“Our legislation would ensure that more small businesses are aware of the free tools and resources already available to them so they can focus on making competitive bids, growing their companies, and creating jobs in their communities,” said Collins in a press release.

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December 12, 2016 •

Kennedy Wins Louisiana Seat in U.S. Senate

Republican candidate John Kennedy won a state run-off election on December 10 to fill Louisiana’s second seat in the U.S. Senate. Kennedy, Louisiana’s incumbent treasurer, won 61 percent of the vote to defeat Democratic candidate Foster Campbell. Kennedy will take […]

john_neely_kennedy_-_treasurer_of_louisianaRepublican candidate John Kennedy won a state run-off election on December 10 to fill Louisiana’s second seat in the U.S. Senate. Kennedy, Louisiana’s incumbent treasurer, won 61 percent of the vote to defeat Democratic candidate Foster Campbell.

Kennedy will take office January 3, 2017, creating a vacancy in his current position that will be filled in a special election to be held in March or October 2017. The First Assistant State Treasurer will take over as treasurer until an election can take place.

Campbell, a member of the Louisiana Public Service Commission, was looking to increase the number of Democrats in the Senate and gained nationwide support and over $2 million in donations in the months leading up to the December 10 election.

With Kennedy’s victory, the Senate is comprised of 52 Republicans and 48 Democrats. Kennedy will hold the seat until he is up for re-election in 2022.

 

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July 2, 2014 •

Arkansas Adjourns Special Session

Lawmakers ended a special session shortly after midnight on Wednesday, July 2, 2014. The House and Senate gave approval to a package of bills regarding teacher health insurance premiums, prison overcrowding, and limits on lottery monitor games. Photo of Arkansas […]

Arkansas State Capitol BuildingLawmakers ended a special session shortly after midnight on Wednesday, July 2, 2014. The House and Senate gave approval to a package of bills regarding teacher health insurance premiums, prison overcrowding, and limits on lottery monitor games.

Photo of Arkansas State Capitol Building by Stuart Seeger on Wikimedia Commons.

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June 12, 2013 •

Arizona Gov. Brewer Calls Special Legislative Session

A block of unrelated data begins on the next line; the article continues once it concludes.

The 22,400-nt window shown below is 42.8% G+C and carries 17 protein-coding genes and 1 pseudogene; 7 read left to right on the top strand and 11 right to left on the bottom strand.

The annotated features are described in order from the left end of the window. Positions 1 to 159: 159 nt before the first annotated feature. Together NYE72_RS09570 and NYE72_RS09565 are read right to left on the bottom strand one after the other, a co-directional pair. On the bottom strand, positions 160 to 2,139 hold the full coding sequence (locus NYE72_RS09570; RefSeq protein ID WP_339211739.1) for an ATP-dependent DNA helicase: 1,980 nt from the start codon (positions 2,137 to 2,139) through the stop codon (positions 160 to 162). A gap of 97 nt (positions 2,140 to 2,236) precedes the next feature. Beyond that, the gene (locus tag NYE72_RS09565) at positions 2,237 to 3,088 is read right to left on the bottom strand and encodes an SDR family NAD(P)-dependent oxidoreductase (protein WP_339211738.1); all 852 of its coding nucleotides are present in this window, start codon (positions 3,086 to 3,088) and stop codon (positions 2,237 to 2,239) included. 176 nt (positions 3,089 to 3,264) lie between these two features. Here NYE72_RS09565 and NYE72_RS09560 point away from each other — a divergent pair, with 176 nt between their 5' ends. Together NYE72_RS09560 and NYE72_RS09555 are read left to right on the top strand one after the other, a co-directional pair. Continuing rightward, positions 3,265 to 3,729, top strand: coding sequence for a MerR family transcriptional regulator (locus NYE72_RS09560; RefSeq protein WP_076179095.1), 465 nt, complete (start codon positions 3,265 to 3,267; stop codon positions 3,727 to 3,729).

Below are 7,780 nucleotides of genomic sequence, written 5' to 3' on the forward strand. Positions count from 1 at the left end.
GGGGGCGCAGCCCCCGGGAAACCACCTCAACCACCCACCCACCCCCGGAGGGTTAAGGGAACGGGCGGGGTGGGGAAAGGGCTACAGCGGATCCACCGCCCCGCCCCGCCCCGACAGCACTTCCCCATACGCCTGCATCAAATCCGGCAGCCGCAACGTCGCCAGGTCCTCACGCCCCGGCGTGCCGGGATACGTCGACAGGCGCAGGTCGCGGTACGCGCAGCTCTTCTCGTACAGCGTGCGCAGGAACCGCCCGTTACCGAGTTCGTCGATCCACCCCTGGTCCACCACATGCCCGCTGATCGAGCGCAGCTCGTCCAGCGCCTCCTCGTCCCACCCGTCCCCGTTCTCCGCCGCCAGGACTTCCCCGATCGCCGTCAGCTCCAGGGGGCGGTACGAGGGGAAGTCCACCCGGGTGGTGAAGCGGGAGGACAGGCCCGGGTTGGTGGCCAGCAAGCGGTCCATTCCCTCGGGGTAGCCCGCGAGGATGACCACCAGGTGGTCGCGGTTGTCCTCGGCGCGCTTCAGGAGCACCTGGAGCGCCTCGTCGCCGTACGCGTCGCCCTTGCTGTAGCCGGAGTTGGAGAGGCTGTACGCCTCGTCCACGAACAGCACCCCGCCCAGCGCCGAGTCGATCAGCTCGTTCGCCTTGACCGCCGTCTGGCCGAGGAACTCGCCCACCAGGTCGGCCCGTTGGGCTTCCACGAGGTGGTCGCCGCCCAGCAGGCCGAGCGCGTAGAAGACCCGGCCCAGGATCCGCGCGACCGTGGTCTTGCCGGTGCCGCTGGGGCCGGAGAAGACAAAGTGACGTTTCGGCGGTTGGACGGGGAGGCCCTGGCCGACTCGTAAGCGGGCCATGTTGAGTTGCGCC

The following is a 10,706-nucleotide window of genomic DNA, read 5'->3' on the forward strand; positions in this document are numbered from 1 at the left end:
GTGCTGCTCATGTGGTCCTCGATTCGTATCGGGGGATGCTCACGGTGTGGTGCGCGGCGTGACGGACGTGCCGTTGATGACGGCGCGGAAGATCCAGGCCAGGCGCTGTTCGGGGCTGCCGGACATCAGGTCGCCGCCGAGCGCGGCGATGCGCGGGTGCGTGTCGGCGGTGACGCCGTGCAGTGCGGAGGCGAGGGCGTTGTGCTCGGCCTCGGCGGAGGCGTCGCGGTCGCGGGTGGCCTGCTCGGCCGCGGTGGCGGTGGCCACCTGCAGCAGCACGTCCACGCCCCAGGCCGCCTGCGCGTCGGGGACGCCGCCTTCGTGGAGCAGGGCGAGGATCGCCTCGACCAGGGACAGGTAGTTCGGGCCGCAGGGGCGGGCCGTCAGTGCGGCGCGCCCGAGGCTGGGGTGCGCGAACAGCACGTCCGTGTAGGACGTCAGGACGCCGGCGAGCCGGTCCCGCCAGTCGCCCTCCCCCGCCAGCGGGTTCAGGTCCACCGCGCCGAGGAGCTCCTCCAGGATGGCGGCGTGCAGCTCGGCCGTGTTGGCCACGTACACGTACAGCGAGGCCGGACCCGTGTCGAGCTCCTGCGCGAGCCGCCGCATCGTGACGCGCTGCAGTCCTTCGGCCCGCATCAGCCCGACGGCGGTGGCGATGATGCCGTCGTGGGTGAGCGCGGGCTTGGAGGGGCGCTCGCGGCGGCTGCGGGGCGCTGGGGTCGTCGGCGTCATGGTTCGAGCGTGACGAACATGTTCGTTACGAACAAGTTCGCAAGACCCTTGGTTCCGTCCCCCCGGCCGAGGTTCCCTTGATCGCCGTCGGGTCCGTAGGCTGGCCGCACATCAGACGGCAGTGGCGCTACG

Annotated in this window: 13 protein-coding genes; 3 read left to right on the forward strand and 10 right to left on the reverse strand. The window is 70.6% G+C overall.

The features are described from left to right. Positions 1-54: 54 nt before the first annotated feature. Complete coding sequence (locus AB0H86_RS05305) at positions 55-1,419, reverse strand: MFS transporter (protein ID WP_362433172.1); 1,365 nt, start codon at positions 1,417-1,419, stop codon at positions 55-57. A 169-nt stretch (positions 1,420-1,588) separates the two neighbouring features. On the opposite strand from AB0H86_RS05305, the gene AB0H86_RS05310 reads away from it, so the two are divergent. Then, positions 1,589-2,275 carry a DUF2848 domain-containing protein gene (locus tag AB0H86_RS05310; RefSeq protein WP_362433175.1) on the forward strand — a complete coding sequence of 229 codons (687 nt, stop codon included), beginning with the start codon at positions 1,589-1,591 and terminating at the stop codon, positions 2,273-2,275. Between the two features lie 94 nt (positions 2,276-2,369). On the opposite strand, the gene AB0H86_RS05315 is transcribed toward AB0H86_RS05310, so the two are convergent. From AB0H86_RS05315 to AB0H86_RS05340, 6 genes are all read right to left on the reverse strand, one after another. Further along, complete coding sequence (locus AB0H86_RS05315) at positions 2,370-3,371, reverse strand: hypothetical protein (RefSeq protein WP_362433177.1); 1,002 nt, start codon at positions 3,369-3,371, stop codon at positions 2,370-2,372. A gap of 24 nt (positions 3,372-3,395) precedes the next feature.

June 11, 2013

Governor Jan Brewer
Governor Jan Brewer

Arizona Gov. Jan Brewer called for the Legislature to meet in a special session on June 11, 2013.

Brewer called the session for the legislators to consider the 2013-2014 state budget and other appropriations and budget matters related to the Arizona Health Care Cost Containment System.

The House, still in regular session, had adjourned until June 12, 2014. According to UPI.com, the House adjournment “was the final straw” that led to the governor, who feels she has been “extraordinarily patient” with the House and Senate leadership, to call the special session.

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June 12, 2013 •

Washington Legislature Begins Second Special Session

Government shutdown looming with no budget deal

Governor Jay Inslee
Governor Jay Inslee

Washington lawmakers apparently love Olympia in early summer. The Washington legislature ended its first special session late Tuesday night, and Governor Jay Inslee wasted no time in calling a second special session to begin on Wednesday.

The original special session was called because the state legislature had not passed a state budget. 30 days later and there is still no budget. On the bright side, there has been a little progress. Both the House and Senate passed proposals this week, but they have been unable to agree on a final deal.

With a worst case scenario looming, Inslee set a meeting with his Cabinet and financial office to start making plans for a potential government shutdown. If the Legislature does not have a budget passed by midnight on June 30, the government may be shutdown. “If there is not a budget by July 1, the law doesn’t allow us to keep government operating fully,” Inslee said. “This would have significant ramifications for the millions of citizens who depend on state services.”

The second special session is scheduled for a maximum of 30 days.

Picture of Governor Jay Inslee by Thomas Sørenes on Wikipedia